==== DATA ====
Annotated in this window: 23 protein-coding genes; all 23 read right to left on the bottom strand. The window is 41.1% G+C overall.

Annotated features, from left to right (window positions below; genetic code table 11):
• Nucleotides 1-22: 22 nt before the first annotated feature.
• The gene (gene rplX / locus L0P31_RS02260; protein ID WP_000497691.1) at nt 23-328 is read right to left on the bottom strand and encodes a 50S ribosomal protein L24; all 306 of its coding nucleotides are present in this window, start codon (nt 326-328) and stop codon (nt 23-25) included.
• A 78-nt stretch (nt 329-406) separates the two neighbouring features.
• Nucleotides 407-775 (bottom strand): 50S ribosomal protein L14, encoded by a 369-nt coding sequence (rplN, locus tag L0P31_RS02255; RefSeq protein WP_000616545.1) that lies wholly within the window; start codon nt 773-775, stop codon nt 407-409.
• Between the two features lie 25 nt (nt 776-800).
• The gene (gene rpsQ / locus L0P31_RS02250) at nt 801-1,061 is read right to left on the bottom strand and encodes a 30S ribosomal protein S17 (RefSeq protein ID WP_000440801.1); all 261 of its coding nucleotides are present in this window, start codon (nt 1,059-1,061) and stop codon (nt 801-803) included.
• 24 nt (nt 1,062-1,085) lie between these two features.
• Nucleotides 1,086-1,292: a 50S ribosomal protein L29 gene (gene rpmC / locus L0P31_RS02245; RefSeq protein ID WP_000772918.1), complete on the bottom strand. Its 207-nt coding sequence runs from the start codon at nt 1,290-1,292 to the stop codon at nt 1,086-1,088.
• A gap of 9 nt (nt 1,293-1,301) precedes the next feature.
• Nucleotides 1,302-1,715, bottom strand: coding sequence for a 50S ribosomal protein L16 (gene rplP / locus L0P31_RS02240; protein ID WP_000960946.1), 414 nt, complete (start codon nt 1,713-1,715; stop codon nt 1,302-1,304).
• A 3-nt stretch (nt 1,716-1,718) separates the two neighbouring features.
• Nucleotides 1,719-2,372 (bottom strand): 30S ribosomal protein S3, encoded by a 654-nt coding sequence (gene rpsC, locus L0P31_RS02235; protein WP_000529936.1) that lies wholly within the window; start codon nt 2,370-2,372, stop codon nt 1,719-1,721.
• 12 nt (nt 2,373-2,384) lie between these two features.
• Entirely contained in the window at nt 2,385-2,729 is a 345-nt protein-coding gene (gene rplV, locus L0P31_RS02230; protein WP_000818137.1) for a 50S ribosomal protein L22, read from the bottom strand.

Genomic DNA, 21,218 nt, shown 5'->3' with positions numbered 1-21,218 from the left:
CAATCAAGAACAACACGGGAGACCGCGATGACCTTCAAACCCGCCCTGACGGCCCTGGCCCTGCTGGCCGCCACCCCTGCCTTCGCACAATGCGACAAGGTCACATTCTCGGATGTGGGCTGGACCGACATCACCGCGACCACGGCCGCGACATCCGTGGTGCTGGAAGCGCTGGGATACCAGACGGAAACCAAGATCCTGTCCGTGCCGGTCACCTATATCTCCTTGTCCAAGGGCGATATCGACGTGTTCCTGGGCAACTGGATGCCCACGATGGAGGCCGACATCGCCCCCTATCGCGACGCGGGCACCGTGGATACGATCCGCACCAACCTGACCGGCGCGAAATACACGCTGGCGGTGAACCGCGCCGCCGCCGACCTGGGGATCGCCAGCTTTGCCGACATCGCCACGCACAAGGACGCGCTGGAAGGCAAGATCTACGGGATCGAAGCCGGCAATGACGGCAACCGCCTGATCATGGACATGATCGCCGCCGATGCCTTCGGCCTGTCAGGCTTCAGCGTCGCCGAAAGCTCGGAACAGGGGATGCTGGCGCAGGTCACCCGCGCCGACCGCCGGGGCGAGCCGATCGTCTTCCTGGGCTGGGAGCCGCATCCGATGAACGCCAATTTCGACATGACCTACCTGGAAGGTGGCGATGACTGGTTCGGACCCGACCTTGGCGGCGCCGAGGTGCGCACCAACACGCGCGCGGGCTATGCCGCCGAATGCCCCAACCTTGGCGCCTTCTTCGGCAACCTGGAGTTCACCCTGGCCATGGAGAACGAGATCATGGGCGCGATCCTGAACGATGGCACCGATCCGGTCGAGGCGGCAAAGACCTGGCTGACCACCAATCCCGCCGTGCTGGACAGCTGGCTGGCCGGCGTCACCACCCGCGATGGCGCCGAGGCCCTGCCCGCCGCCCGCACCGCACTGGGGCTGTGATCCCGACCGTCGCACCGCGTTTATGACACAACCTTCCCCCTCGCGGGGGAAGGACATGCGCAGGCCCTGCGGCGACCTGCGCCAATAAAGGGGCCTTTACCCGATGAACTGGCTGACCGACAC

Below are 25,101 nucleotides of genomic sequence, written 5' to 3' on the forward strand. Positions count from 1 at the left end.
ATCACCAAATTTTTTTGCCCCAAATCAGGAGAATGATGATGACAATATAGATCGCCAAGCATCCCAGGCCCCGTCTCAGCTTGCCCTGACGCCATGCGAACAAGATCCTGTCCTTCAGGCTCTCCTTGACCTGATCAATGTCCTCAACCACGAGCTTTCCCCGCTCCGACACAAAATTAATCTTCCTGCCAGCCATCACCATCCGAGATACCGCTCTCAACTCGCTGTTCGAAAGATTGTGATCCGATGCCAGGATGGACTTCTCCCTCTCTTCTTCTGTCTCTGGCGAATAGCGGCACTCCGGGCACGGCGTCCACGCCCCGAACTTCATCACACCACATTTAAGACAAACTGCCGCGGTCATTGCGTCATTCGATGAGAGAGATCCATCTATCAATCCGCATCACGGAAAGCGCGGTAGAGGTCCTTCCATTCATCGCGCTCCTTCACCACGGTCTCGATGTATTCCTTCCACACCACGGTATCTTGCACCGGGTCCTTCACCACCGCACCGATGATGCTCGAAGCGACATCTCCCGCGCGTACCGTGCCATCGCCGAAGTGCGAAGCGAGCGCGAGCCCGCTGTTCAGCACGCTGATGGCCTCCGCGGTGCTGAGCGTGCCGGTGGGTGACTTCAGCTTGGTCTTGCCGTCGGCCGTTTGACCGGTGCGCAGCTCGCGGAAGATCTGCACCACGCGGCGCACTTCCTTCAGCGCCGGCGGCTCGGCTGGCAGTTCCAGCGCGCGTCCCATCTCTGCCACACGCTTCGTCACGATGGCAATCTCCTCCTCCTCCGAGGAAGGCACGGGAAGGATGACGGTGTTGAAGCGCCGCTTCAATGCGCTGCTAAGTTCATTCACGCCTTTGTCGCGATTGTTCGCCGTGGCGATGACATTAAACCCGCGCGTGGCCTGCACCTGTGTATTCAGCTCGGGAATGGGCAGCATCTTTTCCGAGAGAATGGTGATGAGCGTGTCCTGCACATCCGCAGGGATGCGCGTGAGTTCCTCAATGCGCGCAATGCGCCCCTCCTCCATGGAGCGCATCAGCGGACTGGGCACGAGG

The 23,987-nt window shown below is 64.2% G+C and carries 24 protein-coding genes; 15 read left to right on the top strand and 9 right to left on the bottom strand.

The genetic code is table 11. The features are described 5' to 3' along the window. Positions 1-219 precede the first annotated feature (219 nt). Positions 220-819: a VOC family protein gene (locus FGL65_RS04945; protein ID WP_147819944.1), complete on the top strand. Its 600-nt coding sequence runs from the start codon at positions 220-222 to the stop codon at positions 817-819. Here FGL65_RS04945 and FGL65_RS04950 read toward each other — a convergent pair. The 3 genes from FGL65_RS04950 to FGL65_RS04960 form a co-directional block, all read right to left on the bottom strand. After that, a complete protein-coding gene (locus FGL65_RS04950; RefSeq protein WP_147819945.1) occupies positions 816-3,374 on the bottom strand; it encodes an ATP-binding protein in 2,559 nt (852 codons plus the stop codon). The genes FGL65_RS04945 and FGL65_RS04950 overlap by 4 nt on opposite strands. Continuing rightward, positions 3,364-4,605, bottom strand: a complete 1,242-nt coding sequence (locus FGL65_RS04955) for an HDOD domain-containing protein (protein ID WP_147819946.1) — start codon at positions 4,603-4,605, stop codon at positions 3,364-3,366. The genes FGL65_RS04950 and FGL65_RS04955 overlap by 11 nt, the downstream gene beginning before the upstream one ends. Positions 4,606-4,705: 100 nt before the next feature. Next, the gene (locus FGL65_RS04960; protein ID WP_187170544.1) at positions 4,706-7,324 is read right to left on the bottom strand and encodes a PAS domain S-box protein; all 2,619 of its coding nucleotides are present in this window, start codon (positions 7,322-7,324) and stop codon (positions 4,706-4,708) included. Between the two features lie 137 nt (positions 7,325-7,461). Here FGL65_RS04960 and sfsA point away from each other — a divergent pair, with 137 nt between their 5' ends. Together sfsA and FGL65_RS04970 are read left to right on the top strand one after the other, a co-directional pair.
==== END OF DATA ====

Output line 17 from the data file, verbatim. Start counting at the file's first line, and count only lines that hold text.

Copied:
Genomic DNA, 21,218 nt, shown 5'->3' with positions numbered 1-21,218 from the left: